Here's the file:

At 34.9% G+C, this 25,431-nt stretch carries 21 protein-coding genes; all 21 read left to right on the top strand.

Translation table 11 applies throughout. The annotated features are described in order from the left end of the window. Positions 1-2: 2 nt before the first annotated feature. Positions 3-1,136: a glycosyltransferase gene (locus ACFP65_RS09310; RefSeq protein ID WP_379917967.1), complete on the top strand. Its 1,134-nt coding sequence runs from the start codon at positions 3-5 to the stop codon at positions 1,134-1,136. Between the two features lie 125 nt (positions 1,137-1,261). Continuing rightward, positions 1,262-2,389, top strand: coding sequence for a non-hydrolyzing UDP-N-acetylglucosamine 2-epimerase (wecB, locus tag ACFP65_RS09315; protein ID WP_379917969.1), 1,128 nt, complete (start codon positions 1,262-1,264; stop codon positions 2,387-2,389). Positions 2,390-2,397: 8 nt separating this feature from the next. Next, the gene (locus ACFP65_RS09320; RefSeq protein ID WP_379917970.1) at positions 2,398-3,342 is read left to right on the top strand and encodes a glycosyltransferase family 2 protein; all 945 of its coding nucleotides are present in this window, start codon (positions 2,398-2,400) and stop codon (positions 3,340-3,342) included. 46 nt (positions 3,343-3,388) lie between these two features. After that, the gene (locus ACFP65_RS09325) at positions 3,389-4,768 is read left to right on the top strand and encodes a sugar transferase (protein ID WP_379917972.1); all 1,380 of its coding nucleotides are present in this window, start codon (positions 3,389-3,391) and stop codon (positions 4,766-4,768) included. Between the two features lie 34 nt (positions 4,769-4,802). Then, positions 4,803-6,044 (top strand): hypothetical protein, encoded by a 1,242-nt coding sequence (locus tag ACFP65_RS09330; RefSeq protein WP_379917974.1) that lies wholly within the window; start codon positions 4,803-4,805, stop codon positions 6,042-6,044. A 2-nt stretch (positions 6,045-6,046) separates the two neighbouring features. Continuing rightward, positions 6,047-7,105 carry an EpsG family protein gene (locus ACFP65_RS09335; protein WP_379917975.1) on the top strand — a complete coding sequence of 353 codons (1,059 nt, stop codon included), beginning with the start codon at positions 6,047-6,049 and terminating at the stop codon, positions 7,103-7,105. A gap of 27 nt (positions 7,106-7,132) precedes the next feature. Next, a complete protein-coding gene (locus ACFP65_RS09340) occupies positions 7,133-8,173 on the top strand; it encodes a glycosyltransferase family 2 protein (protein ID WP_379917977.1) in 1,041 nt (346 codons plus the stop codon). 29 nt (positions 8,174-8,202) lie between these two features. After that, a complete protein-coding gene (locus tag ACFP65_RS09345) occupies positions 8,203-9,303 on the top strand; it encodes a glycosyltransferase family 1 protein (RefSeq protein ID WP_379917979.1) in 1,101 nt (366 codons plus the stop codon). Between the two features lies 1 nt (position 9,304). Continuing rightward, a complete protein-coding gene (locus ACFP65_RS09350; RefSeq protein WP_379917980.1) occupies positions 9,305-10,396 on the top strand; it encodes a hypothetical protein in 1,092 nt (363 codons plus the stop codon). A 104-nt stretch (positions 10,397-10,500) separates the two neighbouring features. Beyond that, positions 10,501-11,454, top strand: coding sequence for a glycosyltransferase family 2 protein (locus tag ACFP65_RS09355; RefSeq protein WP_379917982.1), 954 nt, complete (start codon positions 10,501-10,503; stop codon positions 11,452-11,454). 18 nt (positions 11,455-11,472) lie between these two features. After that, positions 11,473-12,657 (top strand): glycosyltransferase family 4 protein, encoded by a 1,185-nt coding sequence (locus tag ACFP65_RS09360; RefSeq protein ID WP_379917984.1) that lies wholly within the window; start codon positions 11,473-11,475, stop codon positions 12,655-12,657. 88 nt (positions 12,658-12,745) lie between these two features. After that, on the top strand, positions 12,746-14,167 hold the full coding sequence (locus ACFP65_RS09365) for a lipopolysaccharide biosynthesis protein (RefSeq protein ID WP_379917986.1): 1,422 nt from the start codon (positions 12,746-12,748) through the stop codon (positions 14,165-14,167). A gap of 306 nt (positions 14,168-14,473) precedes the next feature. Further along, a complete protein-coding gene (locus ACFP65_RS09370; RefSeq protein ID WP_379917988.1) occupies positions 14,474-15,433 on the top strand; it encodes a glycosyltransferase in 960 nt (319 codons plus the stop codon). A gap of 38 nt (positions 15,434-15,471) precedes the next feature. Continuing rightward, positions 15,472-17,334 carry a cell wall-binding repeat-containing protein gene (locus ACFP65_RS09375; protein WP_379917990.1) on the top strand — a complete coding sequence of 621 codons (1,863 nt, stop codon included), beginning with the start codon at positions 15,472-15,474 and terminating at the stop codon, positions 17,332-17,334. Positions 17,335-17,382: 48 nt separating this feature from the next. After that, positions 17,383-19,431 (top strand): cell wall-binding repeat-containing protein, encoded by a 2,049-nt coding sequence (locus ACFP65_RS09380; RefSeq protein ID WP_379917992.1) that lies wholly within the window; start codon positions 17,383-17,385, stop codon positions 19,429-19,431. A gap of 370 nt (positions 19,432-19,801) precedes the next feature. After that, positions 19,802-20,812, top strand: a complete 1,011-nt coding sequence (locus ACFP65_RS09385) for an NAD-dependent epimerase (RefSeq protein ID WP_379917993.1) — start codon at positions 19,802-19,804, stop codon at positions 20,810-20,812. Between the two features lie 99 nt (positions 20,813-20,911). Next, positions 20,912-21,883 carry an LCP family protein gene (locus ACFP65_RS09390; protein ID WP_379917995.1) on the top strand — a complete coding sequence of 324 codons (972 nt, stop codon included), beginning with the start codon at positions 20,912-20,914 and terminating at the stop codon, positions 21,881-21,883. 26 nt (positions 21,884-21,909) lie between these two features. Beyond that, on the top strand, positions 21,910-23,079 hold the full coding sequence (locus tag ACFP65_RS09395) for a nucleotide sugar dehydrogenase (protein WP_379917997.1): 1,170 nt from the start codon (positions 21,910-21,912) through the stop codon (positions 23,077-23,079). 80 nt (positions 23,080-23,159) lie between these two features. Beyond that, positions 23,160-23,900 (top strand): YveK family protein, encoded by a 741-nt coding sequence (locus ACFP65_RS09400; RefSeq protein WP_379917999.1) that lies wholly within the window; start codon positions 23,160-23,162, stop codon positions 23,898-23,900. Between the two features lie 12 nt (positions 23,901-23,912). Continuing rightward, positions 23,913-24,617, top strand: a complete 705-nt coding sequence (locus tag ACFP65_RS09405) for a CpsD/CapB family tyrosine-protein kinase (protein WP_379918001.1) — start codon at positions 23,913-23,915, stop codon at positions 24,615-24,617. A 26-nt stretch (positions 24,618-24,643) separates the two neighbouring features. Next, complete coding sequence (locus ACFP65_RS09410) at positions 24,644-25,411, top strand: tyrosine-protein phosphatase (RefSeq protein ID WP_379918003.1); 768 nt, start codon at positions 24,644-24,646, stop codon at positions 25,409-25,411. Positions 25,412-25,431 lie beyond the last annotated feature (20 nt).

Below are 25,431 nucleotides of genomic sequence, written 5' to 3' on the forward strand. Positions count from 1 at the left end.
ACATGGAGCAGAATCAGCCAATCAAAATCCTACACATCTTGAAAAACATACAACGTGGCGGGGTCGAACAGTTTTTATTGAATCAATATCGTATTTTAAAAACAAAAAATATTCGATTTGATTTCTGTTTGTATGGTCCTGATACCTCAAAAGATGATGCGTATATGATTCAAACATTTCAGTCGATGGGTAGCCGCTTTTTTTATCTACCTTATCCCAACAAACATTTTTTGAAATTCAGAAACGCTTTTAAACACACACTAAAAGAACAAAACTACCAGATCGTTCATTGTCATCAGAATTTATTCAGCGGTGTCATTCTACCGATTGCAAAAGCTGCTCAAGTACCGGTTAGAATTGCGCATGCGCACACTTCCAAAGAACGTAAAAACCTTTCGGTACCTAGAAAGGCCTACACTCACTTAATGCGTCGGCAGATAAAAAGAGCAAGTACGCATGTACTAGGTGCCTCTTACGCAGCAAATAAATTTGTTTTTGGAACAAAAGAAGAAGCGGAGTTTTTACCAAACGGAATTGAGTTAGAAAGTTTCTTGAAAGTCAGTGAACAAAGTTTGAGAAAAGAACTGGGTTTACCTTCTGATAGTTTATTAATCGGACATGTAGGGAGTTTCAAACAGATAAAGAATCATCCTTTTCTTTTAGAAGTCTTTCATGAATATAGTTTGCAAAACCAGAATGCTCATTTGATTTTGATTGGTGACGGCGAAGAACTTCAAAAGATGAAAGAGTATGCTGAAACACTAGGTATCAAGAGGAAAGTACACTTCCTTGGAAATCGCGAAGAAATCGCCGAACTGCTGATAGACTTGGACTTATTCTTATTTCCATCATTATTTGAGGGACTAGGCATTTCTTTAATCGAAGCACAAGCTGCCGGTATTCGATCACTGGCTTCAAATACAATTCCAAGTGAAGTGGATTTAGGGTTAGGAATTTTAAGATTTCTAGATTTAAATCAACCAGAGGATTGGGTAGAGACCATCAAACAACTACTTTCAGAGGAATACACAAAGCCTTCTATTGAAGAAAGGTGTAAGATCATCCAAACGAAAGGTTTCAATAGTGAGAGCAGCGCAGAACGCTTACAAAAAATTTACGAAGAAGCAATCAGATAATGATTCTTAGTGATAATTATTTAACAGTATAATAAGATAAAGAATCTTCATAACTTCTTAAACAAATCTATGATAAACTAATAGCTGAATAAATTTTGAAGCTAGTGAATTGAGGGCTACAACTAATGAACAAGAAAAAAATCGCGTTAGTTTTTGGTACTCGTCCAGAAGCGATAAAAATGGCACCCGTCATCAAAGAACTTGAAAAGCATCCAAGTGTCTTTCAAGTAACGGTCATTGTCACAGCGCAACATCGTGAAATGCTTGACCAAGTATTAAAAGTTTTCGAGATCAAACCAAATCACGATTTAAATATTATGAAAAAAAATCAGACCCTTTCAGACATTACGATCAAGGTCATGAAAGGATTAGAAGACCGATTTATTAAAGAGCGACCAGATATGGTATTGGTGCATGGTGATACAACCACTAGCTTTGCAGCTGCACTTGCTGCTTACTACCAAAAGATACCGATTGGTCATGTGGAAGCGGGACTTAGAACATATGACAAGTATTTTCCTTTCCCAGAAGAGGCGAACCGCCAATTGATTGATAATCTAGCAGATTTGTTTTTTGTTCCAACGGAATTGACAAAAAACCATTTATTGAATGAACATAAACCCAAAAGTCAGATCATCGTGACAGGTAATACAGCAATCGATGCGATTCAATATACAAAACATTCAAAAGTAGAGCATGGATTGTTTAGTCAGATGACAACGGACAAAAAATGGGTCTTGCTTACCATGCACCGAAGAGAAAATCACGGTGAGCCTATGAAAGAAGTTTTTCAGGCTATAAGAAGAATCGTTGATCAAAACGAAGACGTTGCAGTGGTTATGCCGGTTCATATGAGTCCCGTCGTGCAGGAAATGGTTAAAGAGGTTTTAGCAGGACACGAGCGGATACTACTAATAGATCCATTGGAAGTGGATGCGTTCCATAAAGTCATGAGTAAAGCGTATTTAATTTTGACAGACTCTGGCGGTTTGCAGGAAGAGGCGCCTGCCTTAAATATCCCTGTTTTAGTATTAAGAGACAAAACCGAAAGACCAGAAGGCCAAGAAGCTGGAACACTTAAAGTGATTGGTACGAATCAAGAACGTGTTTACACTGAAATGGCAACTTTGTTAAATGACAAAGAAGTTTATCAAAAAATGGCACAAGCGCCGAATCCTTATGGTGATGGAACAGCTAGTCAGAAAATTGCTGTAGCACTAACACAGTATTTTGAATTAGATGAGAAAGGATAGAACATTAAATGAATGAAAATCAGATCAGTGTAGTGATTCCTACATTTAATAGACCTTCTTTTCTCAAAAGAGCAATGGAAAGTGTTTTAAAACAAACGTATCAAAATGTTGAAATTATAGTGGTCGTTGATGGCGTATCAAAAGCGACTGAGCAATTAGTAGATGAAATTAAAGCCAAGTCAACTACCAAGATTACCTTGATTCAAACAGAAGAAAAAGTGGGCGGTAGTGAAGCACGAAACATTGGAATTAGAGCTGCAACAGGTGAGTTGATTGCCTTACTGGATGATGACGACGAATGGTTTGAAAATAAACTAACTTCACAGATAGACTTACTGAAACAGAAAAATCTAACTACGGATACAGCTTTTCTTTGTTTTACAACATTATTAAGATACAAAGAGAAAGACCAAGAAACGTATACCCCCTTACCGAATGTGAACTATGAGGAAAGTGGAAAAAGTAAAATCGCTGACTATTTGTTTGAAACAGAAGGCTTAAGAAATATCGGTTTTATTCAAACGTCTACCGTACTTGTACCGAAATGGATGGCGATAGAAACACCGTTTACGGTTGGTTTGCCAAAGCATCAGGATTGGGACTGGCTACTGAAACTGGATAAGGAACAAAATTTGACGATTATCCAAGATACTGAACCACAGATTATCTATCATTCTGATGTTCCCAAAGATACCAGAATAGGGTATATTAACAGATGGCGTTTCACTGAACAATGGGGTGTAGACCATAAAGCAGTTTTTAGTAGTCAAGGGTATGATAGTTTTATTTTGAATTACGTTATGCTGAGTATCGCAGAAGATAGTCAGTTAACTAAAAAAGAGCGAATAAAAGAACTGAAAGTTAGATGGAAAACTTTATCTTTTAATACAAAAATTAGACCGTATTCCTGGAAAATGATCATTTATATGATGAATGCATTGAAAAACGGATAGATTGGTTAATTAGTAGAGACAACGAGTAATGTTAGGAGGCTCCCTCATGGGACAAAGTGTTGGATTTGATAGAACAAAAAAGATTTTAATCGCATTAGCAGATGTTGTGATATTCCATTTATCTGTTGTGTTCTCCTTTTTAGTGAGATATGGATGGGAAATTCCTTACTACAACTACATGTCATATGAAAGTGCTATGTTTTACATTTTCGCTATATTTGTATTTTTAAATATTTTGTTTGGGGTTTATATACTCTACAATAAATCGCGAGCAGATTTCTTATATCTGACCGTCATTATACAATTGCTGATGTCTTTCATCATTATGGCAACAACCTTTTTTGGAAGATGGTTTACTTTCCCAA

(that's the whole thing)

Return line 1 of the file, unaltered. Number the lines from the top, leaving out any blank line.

At 34.9% G+C, this 25,431-nt stretch carries 21 protein-coding genes; all 21 read left to right on the top strand.